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Video versus direct laryngoscopy on successful firstpass endotracheal intubation in ICU patients

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Yong-xia Gao, Yan-bo Song, Ze-juan Gu, Jin-song Zhang, Xu-feng Chen, Hao Sun, Zhen Lu


Department of Emergency Medicine, the First Affiliated Hospital of Nanjing Medical University, Nanjing, China


Corresponding Author: Ze-juan Gu, Jin-song Zhang, Email: 2364647510@qq.com


© 2018 World Journal of Emergency Medicine


DOI: 10.5847/wjem.j.1920–8642.2018.02.003


BACKGROUND: Airway management in intensive care unit (ICU) patients is challenging. The aim of this study was to compare the rate of successful first-pass intubation in the ICU by using the direct laryngoscopy (DL) and that by using the video laryngoscopy (VL).

METHODS: A randomized, non-blinded trial comparing first-pass success rate of intubation between VL and DL was performed. Patients were recruited in the period from August 2014 to August 2016. All physicians working at ICU received hands-on training in the use of the video and direct laryngoscope. The primary outcome measure was the first-pass intubation success.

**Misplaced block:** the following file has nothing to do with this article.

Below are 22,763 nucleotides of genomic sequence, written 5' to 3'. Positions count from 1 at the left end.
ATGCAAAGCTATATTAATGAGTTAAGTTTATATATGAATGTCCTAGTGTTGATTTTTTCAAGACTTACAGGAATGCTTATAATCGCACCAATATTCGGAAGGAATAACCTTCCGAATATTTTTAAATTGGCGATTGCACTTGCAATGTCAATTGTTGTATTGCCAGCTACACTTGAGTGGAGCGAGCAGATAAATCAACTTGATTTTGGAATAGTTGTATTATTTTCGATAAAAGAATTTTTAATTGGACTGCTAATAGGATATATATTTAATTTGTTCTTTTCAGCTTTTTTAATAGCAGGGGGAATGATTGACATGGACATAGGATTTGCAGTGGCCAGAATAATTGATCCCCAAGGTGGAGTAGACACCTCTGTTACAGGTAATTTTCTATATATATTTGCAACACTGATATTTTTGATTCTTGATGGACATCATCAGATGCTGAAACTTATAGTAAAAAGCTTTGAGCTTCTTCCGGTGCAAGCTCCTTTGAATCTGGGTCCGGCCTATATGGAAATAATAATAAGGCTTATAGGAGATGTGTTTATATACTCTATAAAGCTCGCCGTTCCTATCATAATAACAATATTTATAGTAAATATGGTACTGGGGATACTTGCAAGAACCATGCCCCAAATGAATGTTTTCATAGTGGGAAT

RESULTS: A total of 163 ICU patients underwent intubation during the study period (81 patients in VL group and 82 in DL group). The rate of successful first-pass intubation was not significantly different between the VL and the DL group (67.9% vs. 69.5%, P=0.824). Moreover, the overall intubation success and total number of attempts to achieve intubation success did not differ between the two groups. In patients with successful first-pass intubation, the median duration of the intubation procedure did not differ between the two groups. The Cormack-Lehane grades and the percentage of glottic opening score were similar, and no significant differences were found between the two groups. There were no statistical differences between the VL and the DL group in intubation complications (all P>0.05).

CONCLUSION: Among ICU patients requiring intubation, there was no significant difference in the rate of successful first-pass intubation between VL and DL.

(World J Emerg Med 2018;9(2):99–104)


KEY WORDS: Intubation; Video laryngoscopy; Direct laryngoscopy; Intensive care unit

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